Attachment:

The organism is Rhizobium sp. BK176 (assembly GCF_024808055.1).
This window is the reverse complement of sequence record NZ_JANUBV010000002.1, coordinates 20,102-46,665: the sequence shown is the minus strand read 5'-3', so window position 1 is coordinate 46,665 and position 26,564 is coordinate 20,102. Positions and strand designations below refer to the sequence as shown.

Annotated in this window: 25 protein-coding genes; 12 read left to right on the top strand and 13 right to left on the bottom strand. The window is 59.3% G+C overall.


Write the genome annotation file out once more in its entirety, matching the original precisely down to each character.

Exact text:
The organism is Rhizobium sp. BK176 (assembly GCF_024808055.1).
This window is the reverse complement of sequence record NZ_JANUBV010000002.1, coordinates 20,102-46,665: the sequence shown is the minus strand read 5'-3', so window position 1 is coordinate 46,665 and position 26,564 is coordinate 20,102. Positions and strand designations below refer to the sequence as shown.

Annotated in this window: 25 protein-coding genes; 12 read left to right on the top strand and 13 right to left on the bottom strand. The window is 59.3% G+C overall.